Iv-B Sentiment-preserving fake review analysis
Rate (in %) and standard error of fake reviews preserving sentiment of original review.
As shown in Table III, the fine-tuned GPT-2 model was better at preserving the sentiment of the original review than the pre-trained GPT-2 model for both databases. This means that a large number of fake reviews can be efficiently generated with a desired sentiment by just fine-tuning an LM. The sentiment modeling method had the highest rate for the Amazon database. This was because explicitly modeling sentiment benefits from the additional sentiment information given before the fake reviews are generated. This indicates that explicitly modeling sentiment could be a more efficient way to generate desired sentiment reviews. For the Yelp reviews, fine-tuned GPT-2 was also clearly better than the pretrained GPT-2 and the mLSTM had the highest rate. Further analysis revealed that the mLSTM model performs very well only for food and restaurant reviews but it did not generalize well to other domains or it generates reviews completely outside the context of the original review. As shown in Table IV, the fake review generated by the mLSTM model review talks about a restaurant experience while the original review was about a shirt purchase. This suggests that we need to further explicitly preserve context. (We leave this for future work.)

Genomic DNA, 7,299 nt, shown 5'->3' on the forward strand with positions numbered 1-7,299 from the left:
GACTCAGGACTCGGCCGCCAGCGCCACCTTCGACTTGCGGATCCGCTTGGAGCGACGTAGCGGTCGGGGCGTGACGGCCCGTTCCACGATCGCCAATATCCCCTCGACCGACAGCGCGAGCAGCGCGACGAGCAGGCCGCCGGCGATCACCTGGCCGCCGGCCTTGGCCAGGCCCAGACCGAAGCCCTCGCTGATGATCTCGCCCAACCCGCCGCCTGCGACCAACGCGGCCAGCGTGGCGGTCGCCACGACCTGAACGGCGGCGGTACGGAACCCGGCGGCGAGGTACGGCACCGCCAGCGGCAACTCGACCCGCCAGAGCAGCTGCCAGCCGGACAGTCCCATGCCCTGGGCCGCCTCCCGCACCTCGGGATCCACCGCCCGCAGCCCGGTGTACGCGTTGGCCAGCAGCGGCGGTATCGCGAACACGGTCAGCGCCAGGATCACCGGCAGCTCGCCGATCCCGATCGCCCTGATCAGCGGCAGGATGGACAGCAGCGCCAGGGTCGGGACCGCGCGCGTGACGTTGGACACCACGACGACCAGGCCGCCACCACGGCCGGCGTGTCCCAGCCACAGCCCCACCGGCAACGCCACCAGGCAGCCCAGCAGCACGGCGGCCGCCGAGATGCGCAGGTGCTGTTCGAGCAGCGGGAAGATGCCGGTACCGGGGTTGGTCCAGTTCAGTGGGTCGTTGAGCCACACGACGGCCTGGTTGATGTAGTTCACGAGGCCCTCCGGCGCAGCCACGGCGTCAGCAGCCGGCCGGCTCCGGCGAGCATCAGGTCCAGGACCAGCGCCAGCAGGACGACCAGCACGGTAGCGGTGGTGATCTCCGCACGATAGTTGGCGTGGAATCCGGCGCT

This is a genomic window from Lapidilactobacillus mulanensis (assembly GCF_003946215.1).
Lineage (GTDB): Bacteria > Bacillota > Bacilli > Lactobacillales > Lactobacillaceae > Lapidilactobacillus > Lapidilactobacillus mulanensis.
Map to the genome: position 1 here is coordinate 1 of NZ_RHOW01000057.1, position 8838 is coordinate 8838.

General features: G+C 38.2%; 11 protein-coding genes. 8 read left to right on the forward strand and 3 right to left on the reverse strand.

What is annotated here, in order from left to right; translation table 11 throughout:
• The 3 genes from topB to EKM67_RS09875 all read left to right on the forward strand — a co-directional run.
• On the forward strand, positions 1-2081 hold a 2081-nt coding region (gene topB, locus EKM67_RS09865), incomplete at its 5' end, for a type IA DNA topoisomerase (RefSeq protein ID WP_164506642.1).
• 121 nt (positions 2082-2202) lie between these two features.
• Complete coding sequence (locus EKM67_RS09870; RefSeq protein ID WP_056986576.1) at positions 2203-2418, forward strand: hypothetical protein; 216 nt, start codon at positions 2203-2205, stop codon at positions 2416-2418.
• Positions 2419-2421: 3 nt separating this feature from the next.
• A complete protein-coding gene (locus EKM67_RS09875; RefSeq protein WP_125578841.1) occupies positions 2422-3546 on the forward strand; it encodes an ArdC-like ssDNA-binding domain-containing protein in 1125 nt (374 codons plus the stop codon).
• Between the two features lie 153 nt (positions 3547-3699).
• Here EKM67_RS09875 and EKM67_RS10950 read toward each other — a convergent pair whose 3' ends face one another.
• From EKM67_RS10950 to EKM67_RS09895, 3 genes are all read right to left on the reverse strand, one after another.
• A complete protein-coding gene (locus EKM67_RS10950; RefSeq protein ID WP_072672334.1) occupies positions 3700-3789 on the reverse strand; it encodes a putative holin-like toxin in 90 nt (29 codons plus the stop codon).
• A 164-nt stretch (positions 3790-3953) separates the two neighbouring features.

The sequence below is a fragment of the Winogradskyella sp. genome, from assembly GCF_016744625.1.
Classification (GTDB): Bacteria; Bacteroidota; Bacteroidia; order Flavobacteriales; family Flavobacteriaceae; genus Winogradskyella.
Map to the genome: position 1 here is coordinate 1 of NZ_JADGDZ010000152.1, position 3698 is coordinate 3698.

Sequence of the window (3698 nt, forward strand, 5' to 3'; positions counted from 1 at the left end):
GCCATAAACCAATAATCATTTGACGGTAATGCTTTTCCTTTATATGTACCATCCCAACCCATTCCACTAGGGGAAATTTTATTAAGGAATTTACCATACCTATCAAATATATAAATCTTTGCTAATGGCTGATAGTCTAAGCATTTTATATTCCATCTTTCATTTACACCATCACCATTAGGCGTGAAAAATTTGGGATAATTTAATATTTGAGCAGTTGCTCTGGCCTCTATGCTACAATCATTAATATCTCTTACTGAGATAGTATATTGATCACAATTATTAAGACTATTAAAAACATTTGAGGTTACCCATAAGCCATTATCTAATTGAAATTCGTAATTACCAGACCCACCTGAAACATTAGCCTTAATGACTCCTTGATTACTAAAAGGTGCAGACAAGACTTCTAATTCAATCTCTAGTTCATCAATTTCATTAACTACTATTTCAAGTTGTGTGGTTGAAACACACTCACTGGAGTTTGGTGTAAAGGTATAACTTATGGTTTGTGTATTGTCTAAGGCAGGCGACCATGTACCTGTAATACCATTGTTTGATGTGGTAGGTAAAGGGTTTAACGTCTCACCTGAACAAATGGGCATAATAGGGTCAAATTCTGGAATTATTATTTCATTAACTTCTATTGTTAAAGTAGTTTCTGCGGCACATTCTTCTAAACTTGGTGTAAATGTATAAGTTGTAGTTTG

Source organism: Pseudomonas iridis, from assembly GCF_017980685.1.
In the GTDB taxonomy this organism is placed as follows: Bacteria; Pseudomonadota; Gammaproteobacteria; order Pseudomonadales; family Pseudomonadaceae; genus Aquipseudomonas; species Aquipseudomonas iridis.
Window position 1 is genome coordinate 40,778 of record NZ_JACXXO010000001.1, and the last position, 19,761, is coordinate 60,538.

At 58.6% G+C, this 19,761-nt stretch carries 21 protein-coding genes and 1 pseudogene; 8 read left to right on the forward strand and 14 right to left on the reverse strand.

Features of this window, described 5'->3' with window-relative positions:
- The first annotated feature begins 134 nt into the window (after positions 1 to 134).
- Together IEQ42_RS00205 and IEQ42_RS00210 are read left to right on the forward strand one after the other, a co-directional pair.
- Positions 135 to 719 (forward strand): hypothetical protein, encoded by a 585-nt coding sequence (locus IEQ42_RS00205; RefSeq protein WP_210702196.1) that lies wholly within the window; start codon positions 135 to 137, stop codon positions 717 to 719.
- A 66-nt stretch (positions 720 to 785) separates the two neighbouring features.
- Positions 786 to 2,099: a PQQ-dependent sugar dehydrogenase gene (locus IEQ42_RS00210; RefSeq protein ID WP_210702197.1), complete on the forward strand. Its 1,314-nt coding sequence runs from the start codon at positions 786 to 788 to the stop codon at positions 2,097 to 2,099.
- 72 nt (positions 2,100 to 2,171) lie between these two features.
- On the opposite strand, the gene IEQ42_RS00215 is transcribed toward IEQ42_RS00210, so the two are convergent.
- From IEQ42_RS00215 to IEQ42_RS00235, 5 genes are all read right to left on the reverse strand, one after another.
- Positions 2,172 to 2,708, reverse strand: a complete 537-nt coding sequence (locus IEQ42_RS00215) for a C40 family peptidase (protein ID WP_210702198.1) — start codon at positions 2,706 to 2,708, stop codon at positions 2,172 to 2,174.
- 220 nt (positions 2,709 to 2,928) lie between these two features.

|Seed / Model||Amazon||Yelp|